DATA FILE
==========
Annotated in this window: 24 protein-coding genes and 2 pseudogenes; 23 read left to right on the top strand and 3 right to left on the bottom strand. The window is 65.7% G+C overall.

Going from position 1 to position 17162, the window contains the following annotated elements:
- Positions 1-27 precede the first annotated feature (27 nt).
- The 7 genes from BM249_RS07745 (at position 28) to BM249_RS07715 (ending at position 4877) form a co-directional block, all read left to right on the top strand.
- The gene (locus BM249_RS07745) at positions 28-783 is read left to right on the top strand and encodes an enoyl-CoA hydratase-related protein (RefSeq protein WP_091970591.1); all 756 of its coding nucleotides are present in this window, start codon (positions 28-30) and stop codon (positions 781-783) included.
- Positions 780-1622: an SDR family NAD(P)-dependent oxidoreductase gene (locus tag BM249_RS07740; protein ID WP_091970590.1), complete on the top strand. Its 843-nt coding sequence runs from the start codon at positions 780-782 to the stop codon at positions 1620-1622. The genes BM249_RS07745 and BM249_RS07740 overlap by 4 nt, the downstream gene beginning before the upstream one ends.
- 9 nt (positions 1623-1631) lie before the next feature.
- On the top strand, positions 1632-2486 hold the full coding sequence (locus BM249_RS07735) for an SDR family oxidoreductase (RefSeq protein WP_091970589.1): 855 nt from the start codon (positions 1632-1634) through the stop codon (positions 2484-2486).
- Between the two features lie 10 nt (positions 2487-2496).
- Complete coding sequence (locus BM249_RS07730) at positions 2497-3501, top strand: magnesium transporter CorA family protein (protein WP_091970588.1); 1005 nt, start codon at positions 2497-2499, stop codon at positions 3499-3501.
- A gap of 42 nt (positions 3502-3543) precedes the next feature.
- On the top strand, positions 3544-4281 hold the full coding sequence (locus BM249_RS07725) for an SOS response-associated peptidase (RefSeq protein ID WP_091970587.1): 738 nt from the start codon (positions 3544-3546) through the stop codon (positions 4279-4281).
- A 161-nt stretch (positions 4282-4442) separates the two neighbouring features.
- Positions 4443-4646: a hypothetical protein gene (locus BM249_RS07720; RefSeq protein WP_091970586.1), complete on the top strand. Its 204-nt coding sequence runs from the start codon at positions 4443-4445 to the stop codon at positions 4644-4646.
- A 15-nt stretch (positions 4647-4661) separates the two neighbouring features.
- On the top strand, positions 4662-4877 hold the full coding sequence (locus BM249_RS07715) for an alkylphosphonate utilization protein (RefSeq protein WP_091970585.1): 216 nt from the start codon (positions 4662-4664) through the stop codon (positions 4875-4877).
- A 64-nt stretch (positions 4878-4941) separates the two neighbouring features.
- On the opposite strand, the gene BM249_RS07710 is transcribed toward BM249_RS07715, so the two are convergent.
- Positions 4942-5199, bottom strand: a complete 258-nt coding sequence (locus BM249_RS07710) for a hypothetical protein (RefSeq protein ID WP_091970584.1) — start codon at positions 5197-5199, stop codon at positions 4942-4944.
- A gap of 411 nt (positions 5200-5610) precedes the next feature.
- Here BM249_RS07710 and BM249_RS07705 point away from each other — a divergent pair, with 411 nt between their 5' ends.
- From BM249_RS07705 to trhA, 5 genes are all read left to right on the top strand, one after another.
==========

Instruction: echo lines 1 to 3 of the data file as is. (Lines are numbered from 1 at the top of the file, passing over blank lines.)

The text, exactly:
Annotated in this window: 24 protein-coding genes and 2 pseudogenes; 23 read left to right on the top strand and 3 right to left on the bottom strand. The window is 65.7% G+C overall.

Going from position 1 to position 17162, the window contains the following annotated elements:
- Positions 1-27 precede the first annotated feature (27 nt).